MIAMI (Reuters) - The wife of George Zimmerman pleaded not guilty on Friday to a perjury charge after Florida prosecutors alleged she lied about their family's finances during a bond hearing in the case of her husband's shooting of black teenager Trayvon Martin.
A lawyer for Shellie Zimmerman filed the written plea and waved her right to appear in court at an arraignment hearing scheduled for Tuesday, said Michelle Kennedy, a court spokeswoman.
Shellie Zimmerman was arrested on June 12 and released the same day on $1,000 bond.
George Zimmerman, a former neighborhood watchman, has pleaded not guilty to second-degree murder in Martin's shooting.
A judge revoked his $150,000 bond last month and ordered him to return to jail after prosecutors said the Zimmermans misled the court about their financial status.
The judge ruled at the time the Zimmermans failed to disclose more than $135,000 that donors had contributed to a website set up to help pay for George Zimmerman's legal defense.
George Zimmerman has since been released on a new $1 million bond.
During an April bond hearing, Shellie Zimmerman testified the Zimmermans had no money and that she did not know much had been raised through the website.
But several phone calls recorded while George Zimmerman was in jail showed them using coded language to discuss the money and discussing plans to move it to an account belonging to his sister.
His lawyers have acknowledged that Zimmerman hurt his credibility by claiming not to have any money and misleading the court.
On Friday, Zimmerman's lawyer, Mark O'Mara, confirmed his parents have launched a new fundraising website at http://robertandgladys.com to help with their living expenses.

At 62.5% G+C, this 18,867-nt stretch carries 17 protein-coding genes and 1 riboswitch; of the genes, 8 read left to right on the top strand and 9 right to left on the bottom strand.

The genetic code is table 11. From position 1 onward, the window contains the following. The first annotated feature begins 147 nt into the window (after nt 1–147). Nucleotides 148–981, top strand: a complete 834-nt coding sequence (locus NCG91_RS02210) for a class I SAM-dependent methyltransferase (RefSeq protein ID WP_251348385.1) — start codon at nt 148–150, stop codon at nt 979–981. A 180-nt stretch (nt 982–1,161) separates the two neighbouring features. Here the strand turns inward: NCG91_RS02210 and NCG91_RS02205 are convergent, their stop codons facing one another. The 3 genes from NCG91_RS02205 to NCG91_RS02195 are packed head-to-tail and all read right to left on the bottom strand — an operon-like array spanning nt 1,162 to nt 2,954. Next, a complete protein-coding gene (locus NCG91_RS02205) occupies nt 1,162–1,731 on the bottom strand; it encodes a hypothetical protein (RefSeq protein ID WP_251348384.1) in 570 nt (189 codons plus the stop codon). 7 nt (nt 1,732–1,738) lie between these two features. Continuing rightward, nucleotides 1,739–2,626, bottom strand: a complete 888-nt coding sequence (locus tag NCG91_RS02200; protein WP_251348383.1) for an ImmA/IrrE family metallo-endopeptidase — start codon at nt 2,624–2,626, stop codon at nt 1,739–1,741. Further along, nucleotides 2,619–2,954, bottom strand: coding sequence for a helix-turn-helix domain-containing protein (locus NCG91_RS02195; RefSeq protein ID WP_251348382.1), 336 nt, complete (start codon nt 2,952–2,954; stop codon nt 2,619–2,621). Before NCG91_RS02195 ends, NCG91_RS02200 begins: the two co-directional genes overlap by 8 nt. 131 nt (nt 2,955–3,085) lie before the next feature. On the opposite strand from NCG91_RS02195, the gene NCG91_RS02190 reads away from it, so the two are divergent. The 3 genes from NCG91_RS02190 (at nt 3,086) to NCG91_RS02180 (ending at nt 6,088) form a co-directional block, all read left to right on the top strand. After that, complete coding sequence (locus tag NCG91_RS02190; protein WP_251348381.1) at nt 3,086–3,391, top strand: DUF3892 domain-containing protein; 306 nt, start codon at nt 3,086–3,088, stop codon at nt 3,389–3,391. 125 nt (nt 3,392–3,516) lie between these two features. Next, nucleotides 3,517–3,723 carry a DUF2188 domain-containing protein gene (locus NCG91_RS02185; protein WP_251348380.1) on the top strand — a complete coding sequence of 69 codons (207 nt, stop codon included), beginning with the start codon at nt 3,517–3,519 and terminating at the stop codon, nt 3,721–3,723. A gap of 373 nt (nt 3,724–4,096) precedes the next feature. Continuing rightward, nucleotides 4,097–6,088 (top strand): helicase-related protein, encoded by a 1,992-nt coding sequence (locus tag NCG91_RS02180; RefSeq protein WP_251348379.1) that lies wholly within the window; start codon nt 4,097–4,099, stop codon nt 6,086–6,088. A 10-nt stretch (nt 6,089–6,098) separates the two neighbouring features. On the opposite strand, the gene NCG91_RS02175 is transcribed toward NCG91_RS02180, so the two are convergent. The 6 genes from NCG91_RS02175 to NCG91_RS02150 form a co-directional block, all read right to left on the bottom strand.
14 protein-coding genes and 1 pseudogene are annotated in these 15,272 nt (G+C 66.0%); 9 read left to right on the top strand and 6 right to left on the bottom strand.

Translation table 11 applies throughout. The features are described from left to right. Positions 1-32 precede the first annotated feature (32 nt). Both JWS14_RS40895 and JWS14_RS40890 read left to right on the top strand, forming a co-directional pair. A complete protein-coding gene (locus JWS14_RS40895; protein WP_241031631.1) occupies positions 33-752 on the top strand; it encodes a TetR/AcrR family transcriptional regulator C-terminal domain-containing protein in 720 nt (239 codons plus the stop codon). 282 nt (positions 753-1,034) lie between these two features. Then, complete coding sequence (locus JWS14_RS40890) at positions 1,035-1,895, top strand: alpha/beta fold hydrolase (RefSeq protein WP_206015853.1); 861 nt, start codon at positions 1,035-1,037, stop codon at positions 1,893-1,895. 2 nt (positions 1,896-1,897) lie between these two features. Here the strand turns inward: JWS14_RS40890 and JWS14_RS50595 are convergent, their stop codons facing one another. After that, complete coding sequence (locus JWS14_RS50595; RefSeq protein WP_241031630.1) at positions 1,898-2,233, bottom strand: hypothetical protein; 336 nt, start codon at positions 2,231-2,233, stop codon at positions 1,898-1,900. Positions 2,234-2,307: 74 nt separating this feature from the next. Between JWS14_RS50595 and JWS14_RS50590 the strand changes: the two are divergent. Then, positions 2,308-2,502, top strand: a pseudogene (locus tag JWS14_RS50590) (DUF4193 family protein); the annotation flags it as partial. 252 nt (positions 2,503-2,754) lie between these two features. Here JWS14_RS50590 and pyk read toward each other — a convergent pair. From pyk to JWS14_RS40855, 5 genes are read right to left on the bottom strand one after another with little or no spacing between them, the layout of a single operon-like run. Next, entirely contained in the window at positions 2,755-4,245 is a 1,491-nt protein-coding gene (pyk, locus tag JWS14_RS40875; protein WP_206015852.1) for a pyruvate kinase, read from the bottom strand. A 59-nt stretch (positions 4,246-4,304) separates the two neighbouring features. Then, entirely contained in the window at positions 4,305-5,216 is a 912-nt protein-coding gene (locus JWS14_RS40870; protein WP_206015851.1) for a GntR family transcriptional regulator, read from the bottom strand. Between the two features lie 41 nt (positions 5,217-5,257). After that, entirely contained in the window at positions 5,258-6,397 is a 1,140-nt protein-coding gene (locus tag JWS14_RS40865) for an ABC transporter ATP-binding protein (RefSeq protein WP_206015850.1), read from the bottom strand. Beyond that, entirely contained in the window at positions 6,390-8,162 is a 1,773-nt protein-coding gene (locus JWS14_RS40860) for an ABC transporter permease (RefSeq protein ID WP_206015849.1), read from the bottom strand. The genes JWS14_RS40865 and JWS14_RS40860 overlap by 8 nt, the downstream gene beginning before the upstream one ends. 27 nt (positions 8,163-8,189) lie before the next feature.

With an American flag as a backdrop, the website says its purpose is to give the public an honest description of Zimmerman, explain what the family's life has been like since the February 26 shooting and to ask for donations.
In the site's first lengthy post, Robert Zimmerman said his son has been "savagely portrayed in the media."
The family has been forced to move several times to escape constant media calls and visits and because they have received numerous death threats, he said.
One note left on the front door of their central Florida home threatened "to kill anyone with George's DNA," he added.
Robert Zimmerman said he, his wife and mother-in-law had previously refused to accept donations but that now, "we fully realize that the peaceful, secure life we once knew is now just a memory," adding that the family needed help to cover "greatly increased living expenses."
He described his son as a good neighbor and good citizen who donated blood, mentored two African-American children and worked in a men's homeless shelter.
"George has always been, and continues to be, a truly caring, loving and selfless individual," he said.
Zimmerman, 28, shot and killed Martin, 17, during a fight in a gated community in Sanford, Florida, where Martin was visiting his father.
Martin was unarmed and walking back from a store when Zimmerman called a 911 dispatcher and said the teen looked suspicious.
Zimmerman said he shot Martin in self defense after Martin attacked him and repeatedly slammed his head to the ground.
(Reporting by Kevin Gray and Jane Sutton; Editing by Philip Barbara)